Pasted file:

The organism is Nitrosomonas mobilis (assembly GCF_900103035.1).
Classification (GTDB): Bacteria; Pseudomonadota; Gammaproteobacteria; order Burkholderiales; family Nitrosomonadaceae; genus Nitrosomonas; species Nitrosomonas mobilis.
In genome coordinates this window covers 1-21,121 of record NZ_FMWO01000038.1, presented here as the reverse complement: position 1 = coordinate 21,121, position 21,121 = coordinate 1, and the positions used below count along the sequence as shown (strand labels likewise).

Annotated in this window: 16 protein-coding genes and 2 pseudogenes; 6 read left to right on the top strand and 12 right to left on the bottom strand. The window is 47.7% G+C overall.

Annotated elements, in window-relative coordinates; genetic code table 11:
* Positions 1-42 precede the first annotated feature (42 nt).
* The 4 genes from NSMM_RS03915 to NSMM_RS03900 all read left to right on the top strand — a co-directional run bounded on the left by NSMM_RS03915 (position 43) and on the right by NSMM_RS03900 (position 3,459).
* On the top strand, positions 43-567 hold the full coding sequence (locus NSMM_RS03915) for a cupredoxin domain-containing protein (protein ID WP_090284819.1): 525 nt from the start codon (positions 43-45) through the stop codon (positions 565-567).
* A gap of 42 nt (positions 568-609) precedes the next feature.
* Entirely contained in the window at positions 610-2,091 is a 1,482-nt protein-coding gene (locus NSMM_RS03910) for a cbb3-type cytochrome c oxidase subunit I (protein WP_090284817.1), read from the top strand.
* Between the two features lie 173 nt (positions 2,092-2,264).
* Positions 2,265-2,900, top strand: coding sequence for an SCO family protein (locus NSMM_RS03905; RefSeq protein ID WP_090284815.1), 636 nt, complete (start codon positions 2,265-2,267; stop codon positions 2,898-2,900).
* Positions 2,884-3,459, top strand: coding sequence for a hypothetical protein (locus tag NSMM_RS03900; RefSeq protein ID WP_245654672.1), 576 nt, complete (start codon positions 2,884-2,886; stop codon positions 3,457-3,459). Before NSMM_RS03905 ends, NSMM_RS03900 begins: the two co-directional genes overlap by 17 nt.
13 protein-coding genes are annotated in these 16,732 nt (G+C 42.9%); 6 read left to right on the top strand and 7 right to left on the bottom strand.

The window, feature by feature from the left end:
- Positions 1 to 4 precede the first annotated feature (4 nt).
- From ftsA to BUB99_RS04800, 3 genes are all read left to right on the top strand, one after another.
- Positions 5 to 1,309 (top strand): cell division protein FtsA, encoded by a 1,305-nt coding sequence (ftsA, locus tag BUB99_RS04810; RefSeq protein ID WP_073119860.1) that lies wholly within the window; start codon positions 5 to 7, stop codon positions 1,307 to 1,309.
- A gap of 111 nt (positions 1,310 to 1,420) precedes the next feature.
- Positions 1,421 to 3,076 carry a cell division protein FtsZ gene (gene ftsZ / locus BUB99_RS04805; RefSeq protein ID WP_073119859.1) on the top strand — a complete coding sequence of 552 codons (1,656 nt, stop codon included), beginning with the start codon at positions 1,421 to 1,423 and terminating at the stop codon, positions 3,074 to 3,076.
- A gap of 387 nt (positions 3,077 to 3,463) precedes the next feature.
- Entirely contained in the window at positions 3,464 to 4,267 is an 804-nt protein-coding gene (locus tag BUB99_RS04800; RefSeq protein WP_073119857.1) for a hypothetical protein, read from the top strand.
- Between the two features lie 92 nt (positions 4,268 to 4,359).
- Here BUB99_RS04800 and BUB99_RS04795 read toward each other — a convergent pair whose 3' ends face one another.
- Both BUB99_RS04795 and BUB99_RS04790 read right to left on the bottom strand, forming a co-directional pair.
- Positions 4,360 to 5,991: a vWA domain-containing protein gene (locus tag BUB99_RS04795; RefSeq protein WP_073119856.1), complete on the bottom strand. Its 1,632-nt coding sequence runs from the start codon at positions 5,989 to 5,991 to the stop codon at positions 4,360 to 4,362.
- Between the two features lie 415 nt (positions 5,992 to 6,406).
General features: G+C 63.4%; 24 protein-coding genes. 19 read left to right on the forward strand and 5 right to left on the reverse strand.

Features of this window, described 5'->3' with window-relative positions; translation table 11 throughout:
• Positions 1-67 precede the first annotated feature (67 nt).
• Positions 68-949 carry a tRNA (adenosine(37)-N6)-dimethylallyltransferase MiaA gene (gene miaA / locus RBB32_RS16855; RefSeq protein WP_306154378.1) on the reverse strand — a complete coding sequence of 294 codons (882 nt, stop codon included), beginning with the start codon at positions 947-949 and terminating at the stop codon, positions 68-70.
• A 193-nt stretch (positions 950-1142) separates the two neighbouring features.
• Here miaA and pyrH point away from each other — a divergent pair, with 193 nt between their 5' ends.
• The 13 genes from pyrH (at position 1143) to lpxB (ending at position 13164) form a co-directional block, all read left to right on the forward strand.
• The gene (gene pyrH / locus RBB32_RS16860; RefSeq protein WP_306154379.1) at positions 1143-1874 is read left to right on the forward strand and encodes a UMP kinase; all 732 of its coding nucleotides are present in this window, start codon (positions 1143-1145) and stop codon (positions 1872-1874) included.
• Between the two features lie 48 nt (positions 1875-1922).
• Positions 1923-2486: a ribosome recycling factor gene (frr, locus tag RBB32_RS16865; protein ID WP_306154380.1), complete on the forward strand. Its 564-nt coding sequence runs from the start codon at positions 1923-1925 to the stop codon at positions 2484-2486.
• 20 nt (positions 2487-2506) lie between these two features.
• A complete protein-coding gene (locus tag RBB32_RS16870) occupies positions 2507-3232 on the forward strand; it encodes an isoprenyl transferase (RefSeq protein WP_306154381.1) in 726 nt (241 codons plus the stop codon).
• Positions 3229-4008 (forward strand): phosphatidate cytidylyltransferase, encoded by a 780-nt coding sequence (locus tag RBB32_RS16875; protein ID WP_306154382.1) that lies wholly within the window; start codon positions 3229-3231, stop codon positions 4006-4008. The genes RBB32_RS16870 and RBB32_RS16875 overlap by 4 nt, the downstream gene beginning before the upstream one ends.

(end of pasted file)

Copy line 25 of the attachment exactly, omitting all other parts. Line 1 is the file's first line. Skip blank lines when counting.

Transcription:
- Both BUB99_RS04795 and BUB99_RS04790 read right to left on the bottom strand, forming a co-directional pair.